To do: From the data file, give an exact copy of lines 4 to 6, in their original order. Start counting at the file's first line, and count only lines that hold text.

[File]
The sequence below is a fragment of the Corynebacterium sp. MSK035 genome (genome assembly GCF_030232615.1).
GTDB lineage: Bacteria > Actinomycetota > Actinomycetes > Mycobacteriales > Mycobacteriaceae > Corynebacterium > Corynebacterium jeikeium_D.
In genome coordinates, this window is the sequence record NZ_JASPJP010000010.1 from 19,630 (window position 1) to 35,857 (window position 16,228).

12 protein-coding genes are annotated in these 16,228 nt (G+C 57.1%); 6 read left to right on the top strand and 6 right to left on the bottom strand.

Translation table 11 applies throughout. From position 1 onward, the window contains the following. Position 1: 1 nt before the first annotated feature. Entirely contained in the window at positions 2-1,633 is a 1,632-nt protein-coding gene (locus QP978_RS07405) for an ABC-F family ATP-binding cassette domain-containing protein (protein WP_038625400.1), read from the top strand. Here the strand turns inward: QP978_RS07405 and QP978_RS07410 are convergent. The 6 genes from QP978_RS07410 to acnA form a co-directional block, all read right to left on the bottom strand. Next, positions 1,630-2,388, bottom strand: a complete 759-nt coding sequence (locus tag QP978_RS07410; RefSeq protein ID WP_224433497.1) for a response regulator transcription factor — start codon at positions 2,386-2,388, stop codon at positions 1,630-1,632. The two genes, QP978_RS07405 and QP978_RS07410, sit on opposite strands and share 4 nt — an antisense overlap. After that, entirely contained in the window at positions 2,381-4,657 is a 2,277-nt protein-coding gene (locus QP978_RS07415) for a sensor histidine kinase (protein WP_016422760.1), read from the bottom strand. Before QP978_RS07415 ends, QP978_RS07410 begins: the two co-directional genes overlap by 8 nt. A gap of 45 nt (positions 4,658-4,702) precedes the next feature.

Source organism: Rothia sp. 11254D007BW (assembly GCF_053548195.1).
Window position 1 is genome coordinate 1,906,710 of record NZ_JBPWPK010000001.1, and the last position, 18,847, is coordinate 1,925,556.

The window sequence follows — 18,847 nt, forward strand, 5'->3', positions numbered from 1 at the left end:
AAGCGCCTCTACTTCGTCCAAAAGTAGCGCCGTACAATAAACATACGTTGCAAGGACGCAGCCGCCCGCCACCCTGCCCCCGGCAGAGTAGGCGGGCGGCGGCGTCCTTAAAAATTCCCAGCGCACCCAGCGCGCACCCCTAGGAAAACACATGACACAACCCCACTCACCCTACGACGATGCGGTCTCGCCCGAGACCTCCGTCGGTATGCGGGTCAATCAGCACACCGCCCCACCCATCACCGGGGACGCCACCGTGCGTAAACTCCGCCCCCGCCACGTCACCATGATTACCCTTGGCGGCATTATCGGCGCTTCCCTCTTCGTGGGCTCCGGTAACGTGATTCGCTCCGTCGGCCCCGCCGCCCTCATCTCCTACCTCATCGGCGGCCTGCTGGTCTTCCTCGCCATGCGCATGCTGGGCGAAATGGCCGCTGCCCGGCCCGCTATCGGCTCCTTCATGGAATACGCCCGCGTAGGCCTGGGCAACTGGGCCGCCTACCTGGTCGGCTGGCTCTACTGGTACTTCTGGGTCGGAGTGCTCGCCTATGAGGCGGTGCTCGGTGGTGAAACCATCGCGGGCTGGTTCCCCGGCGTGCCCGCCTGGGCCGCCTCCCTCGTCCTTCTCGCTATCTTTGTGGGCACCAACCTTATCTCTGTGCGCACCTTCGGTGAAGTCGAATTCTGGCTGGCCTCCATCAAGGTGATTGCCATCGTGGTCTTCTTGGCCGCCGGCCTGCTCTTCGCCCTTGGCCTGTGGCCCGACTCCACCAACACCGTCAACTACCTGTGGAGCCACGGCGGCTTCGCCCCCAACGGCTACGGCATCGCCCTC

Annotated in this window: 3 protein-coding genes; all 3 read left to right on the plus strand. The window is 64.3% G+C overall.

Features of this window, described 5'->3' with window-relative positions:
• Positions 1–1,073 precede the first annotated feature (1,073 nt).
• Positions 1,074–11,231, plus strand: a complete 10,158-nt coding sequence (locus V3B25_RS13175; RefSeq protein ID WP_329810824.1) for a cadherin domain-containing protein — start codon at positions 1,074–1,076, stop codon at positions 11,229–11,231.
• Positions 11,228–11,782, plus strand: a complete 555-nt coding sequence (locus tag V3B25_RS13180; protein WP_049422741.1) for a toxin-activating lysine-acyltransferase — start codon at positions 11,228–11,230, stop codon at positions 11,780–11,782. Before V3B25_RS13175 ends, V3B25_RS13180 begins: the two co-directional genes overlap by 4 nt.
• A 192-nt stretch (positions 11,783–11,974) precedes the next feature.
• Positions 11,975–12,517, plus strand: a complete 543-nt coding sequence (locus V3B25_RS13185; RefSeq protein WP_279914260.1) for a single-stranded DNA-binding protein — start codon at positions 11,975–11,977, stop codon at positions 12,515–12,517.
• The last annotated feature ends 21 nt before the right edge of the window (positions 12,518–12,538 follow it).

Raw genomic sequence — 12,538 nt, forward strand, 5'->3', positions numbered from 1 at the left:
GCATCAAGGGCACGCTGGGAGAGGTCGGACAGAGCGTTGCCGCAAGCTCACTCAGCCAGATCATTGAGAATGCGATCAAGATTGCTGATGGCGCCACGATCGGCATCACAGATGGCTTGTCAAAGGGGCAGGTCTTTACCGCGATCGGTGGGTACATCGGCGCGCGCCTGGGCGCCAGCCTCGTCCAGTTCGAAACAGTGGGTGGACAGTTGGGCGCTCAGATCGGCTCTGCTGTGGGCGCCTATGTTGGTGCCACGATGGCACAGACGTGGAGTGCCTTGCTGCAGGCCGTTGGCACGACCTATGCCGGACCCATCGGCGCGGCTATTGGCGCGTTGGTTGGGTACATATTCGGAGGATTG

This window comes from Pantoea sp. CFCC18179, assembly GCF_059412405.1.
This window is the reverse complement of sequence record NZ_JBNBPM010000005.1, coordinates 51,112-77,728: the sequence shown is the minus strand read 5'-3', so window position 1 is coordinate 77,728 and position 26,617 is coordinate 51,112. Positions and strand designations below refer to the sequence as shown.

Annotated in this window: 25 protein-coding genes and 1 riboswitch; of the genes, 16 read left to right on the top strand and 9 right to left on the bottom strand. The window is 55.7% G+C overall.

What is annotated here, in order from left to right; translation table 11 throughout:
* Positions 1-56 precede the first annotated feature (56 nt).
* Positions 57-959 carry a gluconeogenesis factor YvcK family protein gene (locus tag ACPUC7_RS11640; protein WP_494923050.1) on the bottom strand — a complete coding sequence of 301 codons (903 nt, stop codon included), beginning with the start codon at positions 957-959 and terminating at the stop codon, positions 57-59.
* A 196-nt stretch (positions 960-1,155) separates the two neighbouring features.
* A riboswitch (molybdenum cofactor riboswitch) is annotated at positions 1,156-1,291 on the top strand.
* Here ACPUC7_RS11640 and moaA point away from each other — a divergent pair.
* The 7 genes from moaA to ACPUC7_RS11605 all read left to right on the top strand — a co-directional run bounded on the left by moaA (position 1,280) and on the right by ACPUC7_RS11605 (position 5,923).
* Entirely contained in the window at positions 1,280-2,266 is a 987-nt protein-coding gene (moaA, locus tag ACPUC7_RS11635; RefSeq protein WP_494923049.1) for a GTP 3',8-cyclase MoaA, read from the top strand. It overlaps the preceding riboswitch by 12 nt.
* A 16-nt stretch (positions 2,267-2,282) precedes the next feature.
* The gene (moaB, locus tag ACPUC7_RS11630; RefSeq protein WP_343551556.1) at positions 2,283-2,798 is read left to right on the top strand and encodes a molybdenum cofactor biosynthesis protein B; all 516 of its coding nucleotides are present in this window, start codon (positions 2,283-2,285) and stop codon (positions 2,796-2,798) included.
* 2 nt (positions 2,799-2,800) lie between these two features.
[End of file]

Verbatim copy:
12 protein-coding genes are annotated in these 16,228 nt (G+C 57.1%); 6 read left to right on the top strand and 6 right to left on the bottom strand.

Translation table 11 applies throughout. From position 1 onward, the window contains the following. Position 1: 1 nt before the first annotated feature. Entirely contained in the window at positions 2-1,633 is a 1,632-nt protein-coding gene (locus QP978_RS07405) for an ABC-F family ATP-binding cassette domain-containing protein (protein WP_038625400.1), read from the top strand. Here the strand turns inward: QP978_RS07405 and QP978_RS07410 are convergent. The 6 genes from QP978_RS07410 to acnA form a co-directional block, all read right to left on the bottom strand. Next, positions 1,630-2,388, bottom strand: a complete 759-nt coding sequence (locus tag QP978_RS07410; RefSeq protein ID WP_224433497.1) for a response regulator transcription factor — start codon at positions 2,386-2,388, stop codon at positions 1,630-1,632. The two genes, QP978_RS07405 and QP978_RS07410, sit on opposite strands and share 4 nt — an antisense overlap. After that, entirely contained in the window at positions 2,381-4,657 is a 2,277-nt protein-coding gene (locus QP978_RS07415) for a sensor histidine kinase (protein WP_016422760.1), read from the bottom strand. Before QP978_RS07415 ends, QP978_RS07410 begins: the two co-directional genes overlap by 8 nt. A gap of 45 nt (positions 4,658-4,702) precedes the next feature.

Source organism: Rothia sp. 11254D007BW (assembly GCF_053548195.1).